Sounds fancy, huh?
Don’t worry. It’s not. Or rather, it could be. But in the end, it should be alright. Heh. Sorry if that wasn’t too convincing. But really, this is less of a college paper than just a way for me to explore all the different parts of our ways of getting and eating food (our being America, specifically middle- to upper-class) and maybe what I can do about it.
I mean, it’s a very popular topic nowadays. Americans are obese. Michelle Obama wants us to get moving. The New York major wants us to drink less soda. Eggs were bad for you, but they’re good for you again, and milk is unnecessary. Unless it’s raw milk. Our friends are vegetarian, raw, vegan, dairy-free, sugar-free, fat-free, carb-less, protein-full. I’m pretty sure the last two aren’t real words, but you get the idea, right? We’re eating a lot, alone. We’re trying to find all the answers to our medical problems through food. Maybe the Mediterranean people and Japanese have fewer problems due to their diets, but what they eat certainly isn’t as restricted and reigned in as ours is becoming. Tightening our diet isn’t going to loosen our belts.
As we take on these new eating ways in the name of health, there are so many more sides to the story than our personal health.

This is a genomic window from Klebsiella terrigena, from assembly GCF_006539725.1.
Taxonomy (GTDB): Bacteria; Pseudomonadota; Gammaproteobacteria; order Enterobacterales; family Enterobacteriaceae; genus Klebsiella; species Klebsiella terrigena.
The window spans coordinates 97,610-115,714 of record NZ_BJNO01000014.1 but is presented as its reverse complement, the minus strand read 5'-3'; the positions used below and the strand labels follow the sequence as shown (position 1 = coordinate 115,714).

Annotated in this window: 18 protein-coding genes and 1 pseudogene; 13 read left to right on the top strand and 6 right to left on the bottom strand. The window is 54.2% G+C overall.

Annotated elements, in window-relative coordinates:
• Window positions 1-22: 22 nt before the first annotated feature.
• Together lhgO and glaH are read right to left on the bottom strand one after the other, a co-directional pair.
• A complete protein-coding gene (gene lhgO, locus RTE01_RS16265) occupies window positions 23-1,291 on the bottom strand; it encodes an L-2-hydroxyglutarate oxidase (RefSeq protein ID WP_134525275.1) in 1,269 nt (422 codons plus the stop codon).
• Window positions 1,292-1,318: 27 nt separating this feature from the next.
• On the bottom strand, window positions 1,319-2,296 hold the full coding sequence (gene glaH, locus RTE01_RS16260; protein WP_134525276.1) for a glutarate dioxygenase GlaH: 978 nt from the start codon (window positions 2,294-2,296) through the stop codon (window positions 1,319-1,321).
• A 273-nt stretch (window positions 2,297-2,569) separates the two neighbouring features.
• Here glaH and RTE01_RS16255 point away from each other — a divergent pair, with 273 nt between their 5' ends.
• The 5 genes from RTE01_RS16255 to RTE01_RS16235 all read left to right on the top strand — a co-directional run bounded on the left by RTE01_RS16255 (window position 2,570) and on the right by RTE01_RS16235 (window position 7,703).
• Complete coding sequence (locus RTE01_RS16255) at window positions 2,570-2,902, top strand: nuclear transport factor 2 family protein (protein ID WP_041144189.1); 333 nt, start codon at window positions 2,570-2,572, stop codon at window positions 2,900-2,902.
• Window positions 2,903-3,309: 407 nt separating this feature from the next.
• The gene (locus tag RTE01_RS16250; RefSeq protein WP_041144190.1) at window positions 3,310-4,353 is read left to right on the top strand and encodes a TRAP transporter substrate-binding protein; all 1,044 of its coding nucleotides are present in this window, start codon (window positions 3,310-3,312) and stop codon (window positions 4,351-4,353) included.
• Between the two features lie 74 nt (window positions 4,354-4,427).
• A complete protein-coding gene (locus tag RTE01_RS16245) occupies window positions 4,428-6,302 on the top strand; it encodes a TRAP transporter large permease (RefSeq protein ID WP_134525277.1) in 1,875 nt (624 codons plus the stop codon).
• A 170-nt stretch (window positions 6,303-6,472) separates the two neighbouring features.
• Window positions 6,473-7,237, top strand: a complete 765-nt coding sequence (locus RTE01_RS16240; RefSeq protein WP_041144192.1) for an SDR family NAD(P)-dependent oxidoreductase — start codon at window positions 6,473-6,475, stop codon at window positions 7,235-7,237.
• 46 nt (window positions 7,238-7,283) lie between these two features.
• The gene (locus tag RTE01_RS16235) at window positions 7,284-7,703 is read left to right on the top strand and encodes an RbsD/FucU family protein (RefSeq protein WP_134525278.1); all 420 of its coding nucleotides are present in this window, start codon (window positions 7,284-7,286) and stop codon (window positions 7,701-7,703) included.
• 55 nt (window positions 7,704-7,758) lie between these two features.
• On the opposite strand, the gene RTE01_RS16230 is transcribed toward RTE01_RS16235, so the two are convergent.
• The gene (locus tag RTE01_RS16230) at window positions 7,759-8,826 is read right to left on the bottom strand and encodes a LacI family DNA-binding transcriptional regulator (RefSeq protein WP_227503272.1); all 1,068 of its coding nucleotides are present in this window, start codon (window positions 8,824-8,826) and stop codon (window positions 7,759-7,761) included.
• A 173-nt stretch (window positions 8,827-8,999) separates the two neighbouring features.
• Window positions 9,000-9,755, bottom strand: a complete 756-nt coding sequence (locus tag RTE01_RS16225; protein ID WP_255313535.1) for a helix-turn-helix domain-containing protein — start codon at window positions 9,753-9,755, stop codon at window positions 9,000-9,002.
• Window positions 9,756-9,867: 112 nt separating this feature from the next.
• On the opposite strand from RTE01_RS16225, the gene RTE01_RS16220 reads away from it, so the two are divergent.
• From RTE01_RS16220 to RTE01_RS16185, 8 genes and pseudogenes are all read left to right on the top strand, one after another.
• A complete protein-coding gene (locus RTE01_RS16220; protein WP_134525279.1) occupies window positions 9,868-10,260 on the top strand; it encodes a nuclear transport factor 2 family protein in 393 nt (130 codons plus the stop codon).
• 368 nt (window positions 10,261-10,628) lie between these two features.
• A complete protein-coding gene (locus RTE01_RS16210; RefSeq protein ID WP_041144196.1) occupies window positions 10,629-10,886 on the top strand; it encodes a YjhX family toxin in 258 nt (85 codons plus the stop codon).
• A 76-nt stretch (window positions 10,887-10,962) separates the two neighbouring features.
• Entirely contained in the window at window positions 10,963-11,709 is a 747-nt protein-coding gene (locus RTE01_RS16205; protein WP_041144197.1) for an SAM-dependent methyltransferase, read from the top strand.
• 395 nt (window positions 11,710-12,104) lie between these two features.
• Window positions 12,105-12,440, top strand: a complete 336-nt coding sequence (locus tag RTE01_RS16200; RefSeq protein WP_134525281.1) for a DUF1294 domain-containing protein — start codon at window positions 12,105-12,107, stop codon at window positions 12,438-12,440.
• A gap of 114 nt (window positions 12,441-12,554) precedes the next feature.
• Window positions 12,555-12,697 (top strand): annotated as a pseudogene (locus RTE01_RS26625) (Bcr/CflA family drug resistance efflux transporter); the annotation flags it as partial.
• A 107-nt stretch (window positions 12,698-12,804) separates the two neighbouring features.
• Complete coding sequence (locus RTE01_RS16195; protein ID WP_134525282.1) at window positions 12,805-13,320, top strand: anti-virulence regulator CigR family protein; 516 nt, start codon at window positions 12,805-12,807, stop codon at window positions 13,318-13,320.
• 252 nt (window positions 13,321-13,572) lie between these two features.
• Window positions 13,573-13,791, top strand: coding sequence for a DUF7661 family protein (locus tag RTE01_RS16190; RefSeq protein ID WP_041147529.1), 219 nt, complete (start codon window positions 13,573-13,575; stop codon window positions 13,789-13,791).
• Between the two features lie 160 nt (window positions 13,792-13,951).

Here are the topics I want to cover (up to change as I start writing each week):
I. Processed and Fast Food
II. Genetically-Modified Food
III. International Food and Big Food Corporations
IV. Grocery Shopping and the Cost of Food
V. What Should We Do?
By no means do I intend for this to be a 5-part lecture on how we’re all going to die of Type II diabetes if we don’t start eating more fruits and vegetables from the farmer’s market. I certainly eat things I know I probably shouldn’t. I just want to share what I know, and maybe in the process, come up with a plan for myself on what I should do to eat better.
Of course, I’d love to get your input and opinions. If you ever have any comments or questions, just let me know!